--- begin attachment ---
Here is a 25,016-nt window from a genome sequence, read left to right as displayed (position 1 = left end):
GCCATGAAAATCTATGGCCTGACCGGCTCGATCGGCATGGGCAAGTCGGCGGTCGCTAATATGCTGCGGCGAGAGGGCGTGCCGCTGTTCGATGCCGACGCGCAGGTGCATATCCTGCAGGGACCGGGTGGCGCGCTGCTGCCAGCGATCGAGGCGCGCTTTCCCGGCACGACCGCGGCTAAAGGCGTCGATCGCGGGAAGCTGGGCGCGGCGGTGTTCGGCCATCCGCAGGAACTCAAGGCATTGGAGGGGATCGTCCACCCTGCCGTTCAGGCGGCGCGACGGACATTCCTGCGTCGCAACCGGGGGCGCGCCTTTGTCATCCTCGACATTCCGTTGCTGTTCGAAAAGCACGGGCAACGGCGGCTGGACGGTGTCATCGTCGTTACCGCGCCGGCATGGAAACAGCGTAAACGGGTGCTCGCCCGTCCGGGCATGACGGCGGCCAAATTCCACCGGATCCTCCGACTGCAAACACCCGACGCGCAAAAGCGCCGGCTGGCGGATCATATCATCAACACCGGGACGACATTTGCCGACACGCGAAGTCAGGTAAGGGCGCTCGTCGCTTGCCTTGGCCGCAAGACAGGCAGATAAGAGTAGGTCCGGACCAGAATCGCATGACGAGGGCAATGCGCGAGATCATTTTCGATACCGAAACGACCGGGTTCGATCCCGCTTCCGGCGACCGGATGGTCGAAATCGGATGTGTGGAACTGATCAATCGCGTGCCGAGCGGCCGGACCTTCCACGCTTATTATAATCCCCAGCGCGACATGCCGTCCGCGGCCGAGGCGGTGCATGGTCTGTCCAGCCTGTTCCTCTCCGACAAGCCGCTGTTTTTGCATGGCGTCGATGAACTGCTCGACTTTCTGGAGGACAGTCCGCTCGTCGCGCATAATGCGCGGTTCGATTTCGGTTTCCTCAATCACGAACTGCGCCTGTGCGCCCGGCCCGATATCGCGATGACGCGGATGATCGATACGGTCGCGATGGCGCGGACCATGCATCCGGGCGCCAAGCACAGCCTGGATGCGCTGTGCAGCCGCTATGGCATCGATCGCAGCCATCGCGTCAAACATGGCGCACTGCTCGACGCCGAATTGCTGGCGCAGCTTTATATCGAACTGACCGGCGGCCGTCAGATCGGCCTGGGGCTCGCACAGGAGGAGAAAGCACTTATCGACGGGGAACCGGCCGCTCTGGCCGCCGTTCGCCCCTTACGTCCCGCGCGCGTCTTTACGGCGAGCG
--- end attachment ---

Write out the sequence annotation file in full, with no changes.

Here is a 25,016-nt window from a genome sequence, read left to right as displayed (position 1 = left end):
GCCATGAAAATCTATGGCCTGACCGGCTCGATCGGCATGGGCAAGTCGGCGGTCGCTAATATGCTGCGGCGAGAGGGCGTGCCGCTGTTCGATGCCGACGCGCAGGTGCATATCCTGCAGGGACCGGGTGGCGCGCTGCTGCCAGCGATCGAGGCGCGCTTTCCCGGCACGACCGCGGCTAAAGGCGTCGATCGCGGGAAGCTGGGCGCGGCGGTGTTCGGCCATCCGCAGGAACTCAAGGCATTGGAGGGGATCGTCCACCCTGCCGTTCAGGCGGCGCGACGGACATTCCTGCGTCGCAACCGGGGGCGCGCCTTTGTCATCCTCGACATTCCGTTGCTGTTCGAAAAGCACGGGCAACGGCGGCTGGACGGTGTCATCGTCGTTACCGCGCCGGCATGGAAACAGCGTAAACGGGTGCTCGCCCGTCCGGGCATGACGGCGGCCAAATTCCACCGGATCCTCCGACTGCAAACACCCGACGCGCAAAAGCGCCGGCTGGCGGATCATATCATCAACACCGGGACGACATTTGCCGACACGCGAAGTCAGGTAAGGGCGCTCGTCGCTTGCCTTGGCCGCAAGACAGGCAGATAAGAGTAGGTCCGGACCAGAATCGCATGACGAGGGCAATGCGCGAGATCATTTTCGATACCGAAACGACCGGGTTCGATCCCGCTTCCGGCGACCGGATGGTCGAAATCGGATGTGTGGAACTGATCAATCGCGTGCCGAGCGGCCGGACCTTCCACGCTTATTATAATCCCCAGCGCGACATGCCGTCCGCGGCCGAGGCGGTGCATGGTCTGTCCAGCCTGTTCCTCTCCGACAAGCCGCTGTTTTTGCATGGCGTCGATGAACTGCTCGACTTTCTGGAGGACAGTCCGCTCGTCGCGCATAATGCGCGGTTCGATTTCGGTTTCCTCAATCACGAACTGCGCCTGTGCGCCCGGCCCGATATCGCGATGACGCGGATGATCGATACGGTCGCGATGGCGCGGACCATGCATCCGGGCGCCAAGCACAGCCTGGATGCGCTGTGCAGCCGCTATGGCATCGATCGCAGCCATCGCGTCAAACATGGCGCACTGCTCGACGCCGAATTGCTGGCGCAGCTTTATATCGAACTGACCGGCGGCCGTCAGATCGGCCTGGGGCTCGCACAGGAGGAGAAAGCACTTATCGACGGGGAACCGGCCGCTCTGGCCGCCGTTCGCCCCTTACGTCCCGCGCGCGTCTTTACGGCGAGCG